Our results demonstrate that targeting CLEC12A eliminates AML cells in vitro and significantly reduces tumor burden in vivo. In particular, the anti-CLEC12A biparatopic BP mediated anti-CD19 CAR cytotoxicity at low pmol/L concentrations, which is in the range of low to sub ng/mL levels in solution. The BP therefore acts like a CAR-T cell engager, with potency similar to that of blinatumumab acting as a T cell engager, as one example. Furthermore, we have engineered the CAR19 T cell itself to secrete the BP constitutively, at a level more than two logs above the effective IC50 concentration. This expression level, coupled with the low pmol/L affinity of the biparatopic BP for CLEC12A-expressing cells, ensures effective bridging and cytotoxicity. As a result, CAR19 T cells secreting the BP are as potent as anti-CLEC12A CAR T cells (Fig. 4A) while retaining all the advantages of CAR19 T cells themselves, including the inherent fitness and persistence characteristics that come from engaging CD19 on B cells (see below).

Notably, among the AML subtypes are several that express CD19 itself. Mixed phenotype leukemias (MPAL) are hematopoietic lineage malignancies that express both myeloid and lymphoid lineage markers. B-lineage MPAL can arise de novo (as a primary malignancy) or as a consequence of treatment of ALL (a lineage switch; ref. 32). This and other previously unclassified AML subtypes are also CLEC12A positive (18). Another AML subgroup that expresses both CLEC12A and CD19 is the t(8;21)(q22;q22) chromosomal abnormality (33); this subtype represents 10%–20% of all AML in adults and children.

Several efforts have been made to demonstrate the utility of targeting CD19 in these subgroup, including preclinical work and clinical case work with a CD19-targeting CAR (34, 35), and clinical case work using the CD3 × CD19 bispecific antibody blinatumomab (36). A very recent finding that CD19 is even more widely expressed in AML highlights the potential broad applicability of this dual-antigen targeting strategy (37). In CLEC12A-positive/CD19-positive AML, the CLEC12A-bridging CAR19 T cells will target both antigens through the anti-CD19 CAR domain.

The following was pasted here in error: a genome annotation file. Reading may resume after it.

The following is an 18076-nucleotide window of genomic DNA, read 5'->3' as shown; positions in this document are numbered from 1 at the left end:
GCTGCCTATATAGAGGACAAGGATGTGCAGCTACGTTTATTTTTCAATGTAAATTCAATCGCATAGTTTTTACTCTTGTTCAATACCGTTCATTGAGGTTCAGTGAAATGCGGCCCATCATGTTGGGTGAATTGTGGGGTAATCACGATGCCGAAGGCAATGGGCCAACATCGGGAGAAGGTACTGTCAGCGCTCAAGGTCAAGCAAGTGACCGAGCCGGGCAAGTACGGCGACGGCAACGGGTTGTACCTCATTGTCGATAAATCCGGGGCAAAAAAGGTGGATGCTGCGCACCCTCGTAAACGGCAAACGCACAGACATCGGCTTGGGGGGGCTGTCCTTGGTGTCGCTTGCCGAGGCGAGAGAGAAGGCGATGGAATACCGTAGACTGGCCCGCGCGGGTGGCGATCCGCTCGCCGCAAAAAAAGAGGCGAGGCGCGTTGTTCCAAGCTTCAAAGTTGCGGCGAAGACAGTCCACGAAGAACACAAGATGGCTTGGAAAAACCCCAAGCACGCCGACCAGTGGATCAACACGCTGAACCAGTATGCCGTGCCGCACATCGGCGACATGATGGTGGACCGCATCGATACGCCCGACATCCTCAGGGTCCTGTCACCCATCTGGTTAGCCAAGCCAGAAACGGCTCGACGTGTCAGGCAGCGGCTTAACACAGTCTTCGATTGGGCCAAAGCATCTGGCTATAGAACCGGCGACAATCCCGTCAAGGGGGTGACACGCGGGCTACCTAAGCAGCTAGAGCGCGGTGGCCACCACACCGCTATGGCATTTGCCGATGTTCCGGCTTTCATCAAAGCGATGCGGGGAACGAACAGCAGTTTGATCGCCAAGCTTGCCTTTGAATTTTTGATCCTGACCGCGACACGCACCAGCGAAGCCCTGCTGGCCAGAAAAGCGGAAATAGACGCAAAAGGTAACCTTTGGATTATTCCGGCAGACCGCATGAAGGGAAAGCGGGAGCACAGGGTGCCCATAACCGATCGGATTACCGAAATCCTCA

The heterogeneity of antigen expression in AML, even within an individual patient, is a notable challenge for any therapeutic targeting a single antigen (37). In addition to CLEC12A, another important AML antigen is CD33, which is expressed broadly across AML subtypes. It has been reported that the percentage of adult patient samples that are dual positive for CLEC12A and CD33 is at least 70%, and the percentage positive for either CLEC12A or CD33 approached 95% (14, 28, 29). A recent analysis documented the high level of expression of CLEC12A and CD33 on AML patient cells as compared with normal cells and noted that these two antigens together are expressed by nearly all pediatric AML (38). Therefore, targeting both CLEC12A and CD33 should be broadly effective in most patients with AML. As a proof of concept, we engineered a dual-antigen BP containing two domains, one recognizing CLEC12A and a second recognizing CD33. This BP successfully mediated cytotoxicity against cells expressing either antigen (Supplementary Fig. S3). Because we have used an anti-CLEC12A VH and an anti-CD33 scFv, the overall size of the BP is small. The sequence of such dual antigen binders is short enough to be incorporated into lentiviral vectors and secreted by CAR19 T cells. Of note, CD33 is expressed on normal myeloid lineage cells and myeloid hematopoietic stem cells although at lower levels than on AML cells (38). The hypothesis that CAR T cells targeting CD33 will induce myelosuppression as a side effect is currently being tested in early clinical trials; results are not yet available. Long-term data following patients treated with gentuzumab ozogamicin, and anti-CD33 antibody–drug conjugate, showed that while most patients experienced neutropenia and thrombocytopenia the incidence of grade 3/4 infections and bleeding events was low (39). Local secretion and the short half-life of CAR T engagers should further enhance tolerability. One group has reported development of a CD33 × CLEC12A CAR T cell (40). Other targets currently being evaluated in proof-of-concept BPs include B7H6 and IL1-RAP (41, 42).

CLEC12A-bridging CAR19 T cells are able to bind to CD19 on normal B cells. This is a critical feature because CAR T cells that are stimulated by B cells appear functionally superior to CAR T cells that are stimulated by tumor cells, whether solid tumors (10) or AML cells. In particular, CLEC12A-bridging CAR19 T cells expanded 15-fold through four rounds of restimulation using Raji cells but only expanded 4-fold when restimulated using U937 cells. While the restimulated CAR T cells retained cytotoxicity, there was a statistically significant drop in the extent of target cell killing after four rounds of restimulation with U937 versus Raji (Fig. 3; P < 0.05). A similar finding was reported in the context of anti-ROR1 CAR T cells that have been given to solid tumor patients and shown short persistence, in contrast to the behavior of those same CAR T cells in patients with chronic lymphocytic leukemia (43). Our current efforts are directed to understanding the mechanistic basis for these differences.